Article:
Wasting time at CATS the other night, Olson and Paul R and I concocted the Front Range Boulder Index, based upon the popular stock market indexes like the Dow Jones or S&P 500. The idea is roughly like this--take the top 20 or so problems and generate a value for each, based upon the grade (which is variable), number of repeats (which can dilute value), reputation of repeaters (there was talk of the "Olson Effect"), speed of repetitions, and so on. The next step after calculating each problem's "value" is then to get the average by dividing the sum of values by 20. Thus at the end of say each month, you would get a number which "measured" the health of the bouldering scene.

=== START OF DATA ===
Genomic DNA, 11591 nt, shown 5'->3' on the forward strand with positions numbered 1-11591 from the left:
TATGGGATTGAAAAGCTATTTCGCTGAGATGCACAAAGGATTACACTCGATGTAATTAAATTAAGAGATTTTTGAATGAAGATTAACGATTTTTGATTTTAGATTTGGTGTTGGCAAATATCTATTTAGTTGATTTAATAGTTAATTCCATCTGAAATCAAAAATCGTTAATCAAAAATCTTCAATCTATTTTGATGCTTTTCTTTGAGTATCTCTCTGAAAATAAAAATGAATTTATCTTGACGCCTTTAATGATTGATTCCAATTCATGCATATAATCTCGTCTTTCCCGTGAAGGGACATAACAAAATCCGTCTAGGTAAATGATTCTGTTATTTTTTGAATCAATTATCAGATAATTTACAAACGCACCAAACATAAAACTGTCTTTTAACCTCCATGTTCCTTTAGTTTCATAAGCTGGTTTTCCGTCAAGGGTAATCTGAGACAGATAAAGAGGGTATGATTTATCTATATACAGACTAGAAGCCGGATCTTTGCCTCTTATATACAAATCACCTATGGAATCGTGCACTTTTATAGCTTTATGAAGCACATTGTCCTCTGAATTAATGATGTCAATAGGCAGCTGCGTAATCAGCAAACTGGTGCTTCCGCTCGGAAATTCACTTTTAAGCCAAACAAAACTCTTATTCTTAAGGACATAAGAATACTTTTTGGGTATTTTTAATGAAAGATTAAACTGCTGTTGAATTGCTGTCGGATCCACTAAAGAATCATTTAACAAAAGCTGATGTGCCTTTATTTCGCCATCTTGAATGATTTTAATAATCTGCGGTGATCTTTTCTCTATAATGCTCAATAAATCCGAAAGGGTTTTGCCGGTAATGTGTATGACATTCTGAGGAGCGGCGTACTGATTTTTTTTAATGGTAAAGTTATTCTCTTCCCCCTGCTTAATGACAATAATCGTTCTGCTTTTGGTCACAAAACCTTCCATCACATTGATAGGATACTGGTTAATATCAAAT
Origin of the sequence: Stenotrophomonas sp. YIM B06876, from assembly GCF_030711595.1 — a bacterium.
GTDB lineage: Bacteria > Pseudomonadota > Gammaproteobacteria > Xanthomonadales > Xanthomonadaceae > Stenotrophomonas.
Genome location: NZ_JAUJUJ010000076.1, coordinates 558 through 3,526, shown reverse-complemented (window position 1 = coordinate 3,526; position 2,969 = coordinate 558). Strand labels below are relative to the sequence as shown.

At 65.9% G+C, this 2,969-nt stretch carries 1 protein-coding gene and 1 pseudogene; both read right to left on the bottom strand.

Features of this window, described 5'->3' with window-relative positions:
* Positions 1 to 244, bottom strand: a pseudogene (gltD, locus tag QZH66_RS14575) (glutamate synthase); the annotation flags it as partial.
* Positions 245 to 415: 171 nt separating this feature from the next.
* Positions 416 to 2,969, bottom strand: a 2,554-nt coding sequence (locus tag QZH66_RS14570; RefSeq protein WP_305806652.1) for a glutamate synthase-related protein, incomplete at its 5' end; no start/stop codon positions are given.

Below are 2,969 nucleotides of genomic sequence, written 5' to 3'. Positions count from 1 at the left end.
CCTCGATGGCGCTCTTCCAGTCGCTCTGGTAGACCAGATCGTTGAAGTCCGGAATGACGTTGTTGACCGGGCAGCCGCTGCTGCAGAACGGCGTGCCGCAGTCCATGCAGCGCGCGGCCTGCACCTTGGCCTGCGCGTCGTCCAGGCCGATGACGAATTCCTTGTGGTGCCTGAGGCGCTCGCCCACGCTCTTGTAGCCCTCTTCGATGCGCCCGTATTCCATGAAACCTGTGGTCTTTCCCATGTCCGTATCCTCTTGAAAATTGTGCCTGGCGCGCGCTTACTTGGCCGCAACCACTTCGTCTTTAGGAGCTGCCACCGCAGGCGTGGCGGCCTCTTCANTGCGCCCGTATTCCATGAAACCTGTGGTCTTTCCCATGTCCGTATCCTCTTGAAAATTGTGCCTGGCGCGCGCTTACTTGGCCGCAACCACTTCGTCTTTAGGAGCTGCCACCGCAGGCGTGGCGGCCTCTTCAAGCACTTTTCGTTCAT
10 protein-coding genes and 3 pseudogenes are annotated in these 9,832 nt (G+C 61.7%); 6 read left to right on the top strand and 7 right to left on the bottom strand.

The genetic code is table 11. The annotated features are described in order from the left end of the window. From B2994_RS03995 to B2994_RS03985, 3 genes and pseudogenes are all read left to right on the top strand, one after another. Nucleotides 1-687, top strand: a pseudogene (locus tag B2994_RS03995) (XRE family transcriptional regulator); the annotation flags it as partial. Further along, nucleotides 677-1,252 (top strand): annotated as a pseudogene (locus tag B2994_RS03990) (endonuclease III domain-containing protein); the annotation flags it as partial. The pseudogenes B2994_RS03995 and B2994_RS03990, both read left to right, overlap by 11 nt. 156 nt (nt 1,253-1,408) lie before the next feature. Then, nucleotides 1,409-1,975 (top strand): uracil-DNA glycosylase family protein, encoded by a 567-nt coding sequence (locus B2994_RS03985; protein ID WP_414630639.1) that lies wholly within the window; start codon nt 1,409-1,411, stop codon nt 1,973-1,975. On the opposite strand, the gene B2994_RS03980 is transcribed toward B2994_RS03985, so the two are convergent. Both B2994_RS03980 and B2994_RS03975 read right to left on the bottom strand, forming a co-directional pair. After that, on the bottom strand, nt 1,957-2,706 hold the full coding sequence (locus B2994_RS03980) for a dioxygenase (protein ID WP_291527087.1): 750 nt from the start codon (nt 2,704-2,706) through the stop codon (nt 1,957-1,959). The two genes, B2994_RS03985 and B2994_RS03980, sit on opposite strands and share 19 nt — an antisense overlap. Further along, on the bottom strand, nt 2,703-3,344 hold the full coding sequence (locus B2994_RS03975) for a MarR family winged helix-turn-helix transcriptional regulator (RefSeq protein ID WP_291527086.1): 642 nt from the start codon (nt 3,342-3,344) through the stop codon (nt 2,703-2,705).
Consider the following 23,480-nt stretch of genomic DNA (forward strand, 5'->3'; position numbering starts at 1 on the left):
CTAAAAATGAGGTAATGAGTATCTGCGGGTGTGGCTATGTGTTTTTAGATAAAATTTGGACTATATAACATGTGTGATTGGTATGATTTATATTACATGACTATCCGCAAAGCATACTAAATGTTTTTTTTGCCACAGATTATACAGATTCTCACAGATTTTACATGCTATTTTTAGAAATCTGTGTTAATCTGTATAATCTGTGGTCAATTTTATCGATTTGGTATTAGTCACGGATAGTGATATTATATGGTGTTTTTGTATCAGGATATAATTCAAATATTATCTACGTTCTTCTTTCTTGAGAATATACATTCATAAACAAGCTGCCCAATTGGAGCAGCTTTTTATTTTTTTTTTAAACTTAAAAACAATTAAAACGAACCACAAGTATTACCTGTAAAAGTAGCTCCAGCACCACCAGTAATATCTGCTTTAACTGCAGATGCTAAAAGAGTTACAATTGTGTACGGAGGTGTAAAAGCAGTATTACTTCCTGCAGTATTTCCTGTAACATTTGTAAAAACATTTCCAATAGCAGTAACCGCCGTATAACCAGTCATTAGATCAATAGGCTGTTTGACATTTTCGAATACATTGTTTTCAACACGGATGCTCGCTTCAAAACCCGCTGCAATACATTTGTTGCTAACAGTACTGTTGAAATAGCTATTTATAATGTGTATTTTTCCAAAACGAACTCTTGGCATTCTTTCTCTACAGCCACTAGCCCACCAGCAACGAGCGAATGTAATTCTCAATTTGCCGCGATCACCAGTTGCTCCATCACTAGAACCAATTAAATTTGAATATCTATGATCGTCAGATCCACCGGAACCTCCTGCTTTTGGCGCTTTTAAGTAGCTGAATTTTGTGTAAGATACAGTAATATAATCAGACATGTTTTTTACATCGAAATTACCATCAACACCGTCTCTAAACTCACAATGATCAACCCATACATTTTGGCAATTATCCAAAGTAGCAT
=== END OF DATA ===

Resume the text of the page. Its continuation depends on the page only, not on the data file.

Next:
It's an interesting idea as a new generation, obsessed with sponsorship and ranking thanks to 8a.nu, bouldering contests, etc., tries to find a way in which to make its mark. Perhaps such an index would ultimately highlight the futility of such a quest.
The other factor which is alien to me from my early climbing days is the emphasis on positive attitude in younger climbers. Brought up from an early age to believe that what they can do on climbs is actually important and praiseworthy, many young climbers can't understand skepticism. So don't worry if I poke a little fun at whether Jade is V15 or not:) In 20 years or so, those who may still be climbing might realize that it is just a game and should be taken occasionally with a grain or two of salt. Life goes on after the show...
And wishes for recovery of foot-ankle appendages for sock hands. Best luck with that.